Kluis added, “We are watching the cash bids for corn and soybeans out of the Pacific Northwest to see if and when China starts to make some corn and soybean purchases for immediate shipment.”

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Monday’s Grain Market Review

On Monday, the CME Group’s farm markets diverge.

At the close, December corn futures finished 6¢ lower at $3.83¼; March corn futures ended 5¢ lower at $3.93¼.
 
January soybean futures closed 1¼¢ higher at $9.38; March soybean futures settled 2¢ higher at $9.51¼.

December wheat futures finished 6¼¢ lower at $5.09½.

December soy meal futures closed $1.50 per short ton lower at $302.40. December soy oil futures ended 0.84¢ higher at 31.87¢ per pound.

In the outside markets, the NYMEX crude oil market is 47¢ per barrel higher, the U.S. dollar is higher, and the Dow Jones Industrials are 110 points higher.

Britt O’Connell, cash adviser for Commodity Risk Management Group, says soybeans have found themselves caught in a range from $9.20 to $9.40. Opening at the bottom side of the range this morning, beans caught a bid.

“All commodities are struggling to find positive territory. The trade remains focused on the upcoming WASDE on Friday.  Could be interesting as the USDA has said that it will include damage from the snowstorm that hit Dakotas and Minnesota earlier in October,” O’Connell says.  

It doesn’t seem like the market has a lot bought in for that, she says.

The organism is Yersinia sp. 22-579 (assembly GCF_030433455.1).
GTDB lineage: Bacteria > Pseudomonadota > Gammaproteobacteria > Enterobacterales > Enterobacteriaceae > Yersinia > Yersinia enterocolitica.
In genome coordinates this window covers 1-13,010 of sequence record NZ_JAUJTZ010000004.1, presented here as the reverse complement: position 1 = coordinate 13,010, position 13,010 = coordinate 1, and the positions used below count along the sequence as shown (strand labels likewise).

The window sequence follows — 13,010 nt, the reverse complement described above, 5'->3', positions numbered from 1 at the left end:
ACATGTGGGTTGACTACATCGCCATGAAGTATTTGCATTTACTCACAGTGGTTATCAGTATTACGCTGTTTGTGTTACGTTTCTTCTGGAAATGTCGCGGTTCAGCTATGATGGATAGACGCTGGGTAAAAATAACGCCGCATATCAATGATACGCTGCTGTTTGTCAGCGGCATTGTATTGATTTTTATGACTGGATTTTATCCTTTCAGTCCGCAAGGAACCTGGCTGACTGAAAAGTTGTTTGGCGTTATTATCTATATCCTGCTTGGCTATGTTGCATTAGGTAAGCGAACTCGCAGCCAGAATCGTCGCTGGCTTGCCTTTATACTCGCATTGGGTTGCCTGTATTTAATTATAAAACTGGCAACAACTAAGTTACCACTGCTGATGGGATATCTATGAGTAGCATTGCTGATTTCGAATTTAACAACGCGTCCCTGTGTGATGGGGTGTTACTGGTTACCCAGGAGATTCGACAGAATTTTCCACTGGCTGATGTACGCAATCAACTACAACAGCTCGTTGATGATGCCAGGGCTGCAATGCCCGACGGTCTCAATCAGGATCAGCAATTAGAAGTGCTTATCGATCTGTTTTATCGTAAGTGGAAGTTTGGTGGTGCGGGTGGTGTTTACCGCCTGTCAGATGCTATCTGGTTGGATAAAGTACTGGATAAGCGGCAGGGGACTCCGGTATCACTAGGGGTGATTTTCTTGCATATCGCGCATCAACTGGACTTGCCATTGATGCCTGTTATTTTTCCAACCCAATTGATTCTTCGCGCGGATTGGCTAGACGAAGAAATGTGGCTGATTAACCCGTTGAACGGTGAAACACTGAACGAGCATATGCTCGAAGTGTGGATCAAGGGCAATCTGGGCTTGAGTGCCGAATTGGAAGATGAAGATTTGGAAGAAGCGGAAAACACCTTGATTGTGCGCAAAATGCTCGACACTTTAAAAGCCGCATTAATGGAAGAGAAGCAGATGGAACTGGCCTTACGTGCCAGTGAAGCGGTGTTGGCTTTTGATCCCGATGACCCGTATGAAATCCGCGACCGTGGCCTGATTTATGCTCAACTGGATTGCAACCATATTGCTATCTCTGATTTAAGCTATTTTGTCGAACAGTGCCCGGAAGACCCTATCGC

“If we see harvested acres reduced, it could give beans a shot in the arm, maybe corn follows. Outside forecasters believe that we could see a very slight revision higher in corn yields. Could be offset by lower harvested acres – or do they wait to do that,” O’Connell says.  

Otherwise, not much by way of news, she says.  

“Sounds like Phase 1 of the U.S., China trade tariff agreement is still to be signed within November. Market is rather indifferent about it, either taking an “I’ll believe it when I see it” mentality or simply not believing it will have a drastic impact,” O’Connell says.

Al Kluis, Kluis Advisors, says it’s a weather market and a trade market.
 
“Weather concerns are increasing for South America, and the news is positive about the U.S./China trade talks,” Kluis told customers in a daily note.

Kluis added, “The USDA Crop Production Report this coming Friday will not show the low test-weight corn that is being reported by most farmers. That increases the odds that the final crop production report in January will report a smaller corn crop than this week’s report.”